You can’t help but be disappointed that both series of Sherlock to date have consisted of just three episodes. They have been of such a high quality, that you’re left wanting more. But it would be unfair on everyone involved to complain. Each episode is 90 minutes long, with a beginning, middle and an end. They could have been split into smaller episodes, stretching out over three or four weeks, but that would be a lot less satisfying, and leave the writers having to create cliff-hangers from stories that really don’t have any.

So now we come to the third and final episode of series 2 of Sherlock, and Sherlock’s nemesis Moriarty is back. His name has always been in the air when Sherlock has solved a case, but before now, the pair has only briefly come face-to-face, with Moriarty holding the upper hand following that exchange.

As we know, he promised Sherlock that he would burn him, and now is that time. The episode begins with Moriarty getting himself arrested on purpose. He wants to be put on trial after breaking in to a case containing the crown jewels, while simultaneously opening the vault at the Bank of England, and opening the doors to the cells at Pentonville Prison. Sherlock is called to give evidence in the trial, but can’t help but be himself, belittling the lawyers, and reading the jury. He gets jailed for contempt of court, and is at home when Moriarty walks free.

Sherlock knows this is going to happen, and he also knows that Moriarty is coming to see him. When Moriarty arrives, the two spar with each other, but Moriarty is confident he has the upper hand. His arrest was an advert for what he does; allowing people around the world to see what he is capable of. Moriarty tells Sherlock that there is a ‘final problem’ coming, and that Sherlock is set for a fall.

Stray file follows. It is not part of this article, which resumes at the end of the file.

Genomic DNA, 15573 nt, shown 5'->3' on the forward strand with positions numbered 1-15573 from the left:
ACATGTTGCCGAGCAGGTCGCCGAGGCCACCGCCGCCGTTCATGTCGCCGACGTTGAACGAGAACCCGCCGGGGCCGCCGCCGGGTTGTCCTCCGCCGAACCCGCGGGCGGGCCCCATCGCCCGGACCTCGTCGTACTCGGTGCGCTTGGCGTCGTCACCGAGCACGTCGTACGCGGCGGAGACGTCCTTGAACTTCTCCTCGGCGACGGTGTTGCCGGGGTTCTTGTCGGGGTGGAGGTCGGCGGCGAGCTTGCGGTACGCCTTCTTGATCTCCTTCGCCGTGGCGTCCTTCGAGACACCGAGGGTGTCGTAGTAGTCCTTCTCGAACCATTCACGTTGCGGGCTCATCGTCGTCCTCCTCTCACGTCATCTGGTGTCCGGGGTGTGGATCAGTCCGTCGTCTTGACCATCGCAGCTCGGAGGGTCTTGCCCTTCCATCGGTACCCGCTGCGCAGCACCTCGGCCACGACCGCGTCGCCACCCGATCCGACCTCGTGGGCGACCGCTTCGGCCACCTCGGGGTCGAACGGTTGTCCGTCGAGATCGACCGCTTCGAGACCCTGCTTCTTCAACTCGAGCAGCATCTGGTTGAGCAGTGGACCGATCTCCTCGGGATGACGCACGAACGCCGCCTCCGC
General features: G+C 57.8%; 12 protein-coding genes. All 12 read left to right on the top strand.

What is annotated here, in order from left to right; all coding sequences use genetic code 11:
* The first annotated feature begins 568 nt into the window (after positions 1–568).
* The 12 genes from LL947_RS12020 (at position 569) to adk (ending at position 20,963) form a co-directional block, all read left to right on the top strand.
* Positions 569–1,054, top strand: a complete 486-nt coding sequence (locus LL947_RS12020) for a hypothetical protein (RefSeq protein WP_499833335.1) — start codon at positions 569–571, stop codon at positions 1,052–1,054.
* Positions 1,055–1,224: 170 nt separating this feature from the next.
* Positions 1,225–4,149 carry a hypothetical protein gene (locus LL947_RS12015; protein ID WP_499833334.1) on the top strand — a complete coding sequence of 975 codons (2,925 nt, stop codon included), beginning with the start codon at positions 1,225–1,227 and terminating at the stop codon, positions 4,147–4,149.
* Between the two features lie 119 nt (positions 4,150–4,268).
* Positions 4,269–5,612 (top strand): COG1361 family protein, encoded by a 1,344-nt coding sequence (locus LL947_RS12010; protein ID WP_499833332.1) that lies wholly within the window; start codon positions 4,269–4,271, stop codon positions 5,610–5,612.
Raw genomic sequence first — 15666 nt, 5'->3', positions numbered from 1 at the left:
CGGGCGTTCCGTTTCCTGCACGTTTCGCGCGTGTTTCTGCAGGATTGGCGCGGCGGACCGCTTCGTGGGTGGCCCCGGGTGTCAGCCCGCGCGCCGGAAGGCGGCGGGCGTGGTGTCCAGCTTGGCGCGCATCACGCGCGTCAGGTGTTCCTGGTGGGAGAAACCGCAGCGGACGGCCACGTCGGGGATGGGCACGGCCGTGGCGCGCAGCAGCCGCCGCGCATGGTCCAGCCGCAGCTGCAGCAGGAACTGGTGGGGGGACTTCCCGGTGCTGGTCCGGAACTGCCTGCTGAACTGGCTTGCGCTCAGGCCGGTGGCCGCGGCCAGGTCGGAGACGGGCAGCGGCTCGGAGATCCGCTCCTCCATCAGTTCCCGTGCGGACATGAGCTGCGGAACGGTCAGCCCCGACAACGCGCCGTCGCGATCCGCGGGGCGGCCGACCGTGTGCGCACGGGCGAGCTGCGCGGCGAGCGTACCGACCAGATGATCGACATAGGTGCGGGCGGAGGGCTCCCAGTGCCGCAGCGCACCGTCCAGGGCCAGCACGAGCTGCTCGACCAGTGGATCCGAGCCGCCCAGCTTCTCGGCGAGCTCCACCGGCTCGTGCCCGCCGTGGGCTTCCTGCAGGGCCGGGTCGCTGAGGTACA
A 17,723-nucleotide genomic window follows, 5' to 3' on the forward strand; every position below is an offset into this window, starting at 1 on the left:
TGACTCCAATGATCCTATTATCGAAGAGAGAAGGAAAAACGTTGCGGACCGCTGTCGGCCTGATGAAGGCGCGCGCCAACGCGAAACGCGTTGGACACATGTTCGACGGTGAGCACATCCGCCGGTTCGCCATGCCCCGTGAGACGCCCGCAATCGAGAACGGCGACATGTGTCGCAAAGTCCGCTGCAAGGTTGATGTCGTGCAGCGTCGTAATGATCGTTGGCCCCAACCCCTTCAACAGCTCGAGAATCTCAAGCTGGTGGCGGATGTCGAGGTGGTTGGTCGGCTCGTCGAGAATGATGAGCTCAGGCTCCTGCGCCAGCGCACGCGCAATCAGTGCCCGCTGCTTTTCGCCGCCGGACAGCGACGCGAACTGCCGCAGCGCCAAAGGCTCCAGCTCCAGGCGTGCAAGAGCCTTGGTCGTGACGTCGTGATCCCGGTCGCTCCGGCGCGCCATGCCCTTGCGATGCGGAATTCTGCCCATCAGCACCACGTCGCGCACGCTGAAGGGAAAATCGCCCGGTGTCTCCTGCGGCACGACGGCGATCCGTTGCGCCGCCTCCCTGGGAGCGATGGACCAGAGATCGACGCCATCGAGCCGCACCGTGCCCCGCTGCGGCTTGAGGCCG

There’s little doubt that Moriarty represents Sherlock’s ultimate test. Andrew Scott is superb as Sherlock’s greatest challenge, a dangerous and reckless foe, but at the same time, entirely in control of his actions and the game he is playing with Sherlock. He’s been the man behind everything Sherlock has worked on, always edging him towards what may or may not be their final confrontation. Moriarty’s quest is to discredit Sherlock, to make the world believe that he is a fraud, and he’s carefully planned out a series of events that will lead people to question if Sherlock really is who he appears to be.

The Reichenbach Fall is an excellent end to the second series. Moriarty is a true test for Sherlock, never allowing Sherlock to get the upper hand, and making everyone, from John Watson to Inspector Lestrade, question their allegiances to Sherlock.

Sherlock is brilliant television. The writing is excellent, the cast is superb, and the direction and production value gives it a very cinematic feel. There may only have been three episodes in series two, but they’ve all been excellent. What happens next is anyone’s guess.

David Dougan

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